Wednesday, 10 January 2018

Hengyuan Refining (3) - The Economics of Petroleum Refining

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1. Products Mix

Refineries process crude oils into a broad range of refined products. Transportation fuel such as gasoline, diesel and aviation fuel account for 75 percent of output. The remaining 25 percent comprise heating oil, lubricants, asphalt for roads and feedstocks for petrochemical industry, etc.

2. Crack Spread
In the oil refining business, the cost of inputs (crude oil) and the price of outputs (refined products) are both highly volatile. To do well, refineries must constantly find the sweet spots to operate. Crack spread is the difference between crude oil prices and wholesale petroleum product prices (mostly distillate fuels (diesel and fuel oil) and gasoline). Crack spread is positive most of the time. However, it went negative in 2008 temporarily.

A major determinant of a crack spread is the ratio of how much crude oil is processed into different refined products. Each type of crude more easily yields a different product, and each product has a different value. Some crude inherently produces more diesel or gasoline due to its composition. The most common ratio in the US is three barrels of crude to produce two barrels of gasoline and one barrel of middle distillates (or 3:2:1). In Europe, a 6:3:2:1 ratio is the most common (six barrels of crude produce three barrels of gasoline, two of distillates (diesel) and one of residual fuel). 

(The composition of outputs is called "Product Slate").

3. How Crack Spread Is Calculated In Real Life

As mentioned above, a refinery does not really have FULL flexibility to decide which product to produce. It is governed by the ratio it chooses. For example : if Refinery A chooses the 3:2:1 ratio, it will produce 2 barrels of gasonline and 1 barrel of diesel. Refinery A gets these products IRREGARDLESS of how good or bad their price is during that period. And that will have impact on its crack spread, which is calculated as follows :-

Refinery A's Crack Spread = (66.66% x Gasoline Crack Spread) + (33.33%  x Diesel Crack Spread)

The interesting thing is that even though gasoline and diesel are both petroleum products, their fortune can be hugely different during a particular period. For example, in June 2017, China imposed fishing ban on its fishermen (an annual event). This has caused demand for diesel to drop dramatically, causing diesel crack spread to shrink. In the meantime, demand for gasoil remains high and supports a strong crack spread.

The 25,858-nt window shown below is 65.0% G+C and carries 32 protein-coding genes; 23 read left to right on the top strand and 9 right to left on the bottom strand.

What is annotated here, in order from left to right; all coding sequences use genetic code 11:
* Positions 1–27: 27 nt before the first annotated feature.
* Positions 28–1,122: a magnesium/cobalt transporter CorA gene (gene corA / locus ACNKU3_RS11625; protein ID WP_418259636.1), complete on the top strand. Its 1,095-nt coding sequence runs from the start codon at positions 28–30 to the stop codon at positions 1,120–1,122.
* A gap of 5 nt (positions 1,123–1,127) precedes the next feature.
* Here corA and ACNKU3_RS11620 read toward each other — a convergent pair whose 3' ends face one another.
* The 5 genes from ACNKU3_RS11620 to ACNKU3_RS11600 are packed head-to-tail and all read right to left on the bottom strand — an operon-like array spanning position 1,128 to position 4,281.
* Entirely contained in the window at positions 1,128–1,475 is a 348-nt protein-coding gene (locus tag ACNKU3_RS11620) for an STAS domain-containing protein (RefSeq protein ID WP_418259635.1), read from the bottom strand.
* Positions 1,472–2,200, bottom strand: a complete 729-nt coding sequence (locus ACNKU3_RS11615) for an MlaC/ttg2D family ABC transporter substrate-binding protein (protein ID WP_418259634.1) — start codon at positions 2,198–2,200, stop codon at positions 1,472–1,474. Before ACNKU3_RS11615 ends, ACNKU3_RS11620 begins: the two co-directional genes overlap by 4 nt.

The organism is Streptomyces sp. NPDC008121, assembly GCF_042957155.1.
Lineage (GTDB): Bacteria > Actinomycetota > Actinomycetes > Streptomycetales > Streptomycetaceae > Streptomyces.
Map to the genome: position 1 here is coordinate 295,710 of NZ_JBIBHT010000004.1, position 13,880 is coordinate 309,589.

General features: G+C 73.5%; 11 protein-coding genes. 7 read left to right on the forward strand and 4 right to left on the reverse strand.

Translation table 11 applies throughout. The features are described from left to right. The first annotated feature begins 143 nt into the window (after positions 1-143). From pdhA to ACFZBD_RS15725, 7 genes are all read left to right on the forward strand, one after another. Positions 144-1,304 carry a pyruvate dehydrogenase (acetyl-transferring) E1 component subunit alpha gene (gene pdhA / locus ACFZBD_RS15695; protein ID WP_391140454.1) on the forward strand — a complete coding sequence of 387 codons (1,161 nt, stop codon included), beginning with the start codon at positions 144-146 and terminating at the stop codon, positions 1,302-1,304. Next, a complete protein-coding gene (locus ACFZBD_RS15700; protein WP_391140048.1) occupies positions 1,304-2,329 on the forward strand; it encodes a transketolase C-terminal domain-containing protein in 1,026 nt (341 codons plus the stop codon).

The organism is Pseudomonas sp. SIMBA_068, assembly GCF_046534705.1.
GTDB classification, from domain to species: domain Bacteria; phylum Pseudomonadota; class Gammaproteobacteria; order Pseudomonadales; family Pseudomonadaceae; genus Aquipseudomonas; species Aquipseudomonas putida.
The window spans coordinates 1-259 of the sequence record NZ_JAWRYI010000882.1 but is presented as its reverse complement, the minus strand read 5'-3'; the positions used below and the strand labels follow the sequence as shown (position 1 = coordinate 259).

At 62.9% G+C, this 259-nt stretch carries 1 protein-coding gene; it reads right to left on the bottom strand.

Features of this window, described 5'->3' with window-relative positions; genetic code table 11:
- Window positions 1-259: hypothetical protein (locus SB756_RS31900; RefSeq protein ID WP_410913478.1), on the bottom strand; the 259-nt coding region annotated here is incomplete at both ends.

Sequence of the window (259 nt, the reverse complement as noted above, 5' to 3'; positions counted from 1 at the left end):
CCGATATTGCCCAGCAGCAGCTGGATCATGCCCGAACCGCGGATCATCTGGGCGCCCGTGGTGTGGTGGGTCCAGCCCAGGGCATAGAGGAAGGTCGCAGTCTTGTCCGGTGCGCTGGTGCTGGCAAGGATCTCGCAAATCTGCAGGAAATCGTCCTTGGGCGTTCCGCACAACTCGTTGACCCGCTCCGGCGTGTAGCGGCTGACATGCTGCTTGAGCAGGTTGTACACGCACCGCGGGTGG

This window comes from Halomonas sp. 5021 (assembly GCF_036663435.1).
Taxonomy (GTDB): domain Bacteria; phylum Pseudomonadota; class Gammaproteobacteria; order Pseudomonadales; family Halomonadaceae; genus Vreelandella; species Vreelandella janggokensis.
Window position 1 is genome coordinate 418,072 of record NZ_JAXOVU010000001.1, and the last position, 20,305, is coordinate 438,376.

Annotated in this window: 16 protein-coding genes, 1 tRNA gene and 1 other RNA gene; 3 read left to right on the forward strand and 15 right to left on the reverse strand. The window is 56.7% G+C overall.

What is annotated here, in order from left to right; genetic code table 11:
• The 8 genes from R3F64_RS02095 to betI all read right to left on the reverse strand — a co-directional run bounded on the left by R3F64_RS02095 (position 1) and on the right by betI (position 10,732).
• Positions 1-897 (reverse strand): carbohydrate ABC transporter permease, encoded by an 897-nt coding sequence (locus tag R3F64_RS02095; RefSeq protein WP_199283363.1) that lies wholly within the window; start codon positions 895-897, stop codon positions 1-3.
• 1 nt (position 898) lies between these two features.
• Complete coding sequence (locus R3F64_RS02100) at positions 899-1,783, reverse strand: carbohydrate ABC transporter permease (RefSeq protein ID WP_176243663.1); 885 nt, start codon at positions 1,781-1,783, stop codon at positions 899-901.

4. Product Slate and International Trade 

Local refineries often cannot economically meet demand in a given region for a certain refined product: they must import from other regions or countries. For example, European demand has gradually shifted due to the large-scale conversion of domestic vehicles from gasoline to diesel. As a result, European refineries have a surplus of gasoline and a shortage of diesel. They have responded by exporting gasoline to North America (primarily the US) and importing diesel from the US. Transportation costs will help determine whether matching production to demand in this way can be profitable in the long term.

The growth of international trade in refined petroleum products is partly due to the trend to build large, complex refineries that provides felxibility to accomodate various types of crude inputs and refined outputs. These ‘merchant refineries’, like those in Singapore and South Korea, are designed for producing and competing in global markets, not for supplying local markets. 

5. Conclusion

The economics of the refining business are complex. It is a capital intensive manufacturing industry operating between the two related but independent markets for crude oil and finished petroleum products. Profitable operations that deliver adequate returns on investment are a function of a complex set of variables underpinned by basic supply and demand dynamics, and shaped by competition that is increasingly global in nature. 

Refiners must strive to maximize their margins by optimizing a number of variables including: the type of crude feedstocks and products; energy requirements; plant complexity and efficiency; and logistics and transportation. They operate in a business environment that is dynamic, and that comes with varying levels of commercial, technical, regulatory and economic risks.

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